What is a Patent and How to Patent an Idea?


This is the third in a series of quick primers on intellectual property issues. Previously discussed were Copyrights and Trademarks.

The United States Patent and Trademark Office [USPTO] registers patents for inventors. What types of things can be patented? There are three types of patent applications you can file:

Design Patent. This type of patent is for ornamental characteristics of functional items, like designing a different looking soda bottle.

Plant Patent. This is for any new variety of a plant that a plant breeder or grower creates through asexual reproduction.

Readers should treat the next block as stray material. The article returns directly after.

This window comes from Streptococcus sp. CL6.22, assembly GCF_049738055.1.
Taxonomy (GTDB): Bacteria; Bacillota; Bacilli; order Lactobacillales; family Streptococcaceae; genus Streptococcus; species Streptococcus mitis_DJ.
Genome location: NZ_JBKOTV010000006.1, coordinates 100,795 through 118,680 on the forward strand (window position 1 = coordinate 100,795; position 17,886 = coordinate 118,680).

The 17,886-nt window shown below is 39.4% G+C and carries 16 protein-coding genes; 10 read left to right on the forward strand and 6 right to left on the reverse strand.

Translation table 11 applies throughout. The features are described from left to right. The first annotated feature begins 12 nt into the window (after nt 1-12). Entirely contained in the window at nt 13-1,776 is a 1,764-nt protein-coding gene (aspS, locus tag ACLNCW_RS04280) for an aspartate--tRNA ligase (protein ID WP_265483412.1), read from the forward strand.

Utility Patent. This is for creating a process or machine used in manufacturing.

A Utility Patent is the most common type of patent. It is used by inventors to patent the creation of some aspect of the manufacturing process of any type of product. For example, if you created a new machine that would remove the unpopped popcorn kernels from a bag of microwave popcorn, you would submit an application for the machine.

You can submit either a provisional or non-provisional application. The provisional application is the quickest method to obtain immediate protection for your invention. It gives you a filing date that shows that you’ve created something tangible, useful, and unique. After applying for a provisional application, you have 12 months to file a non provisional application to secure your patent. After that, your provisional application is considered abandoned and will not be examined by the USPTO.

Over 500,000 patent applications are filed with the USPTO each year. Patents have limited duration, depending on the type of patent.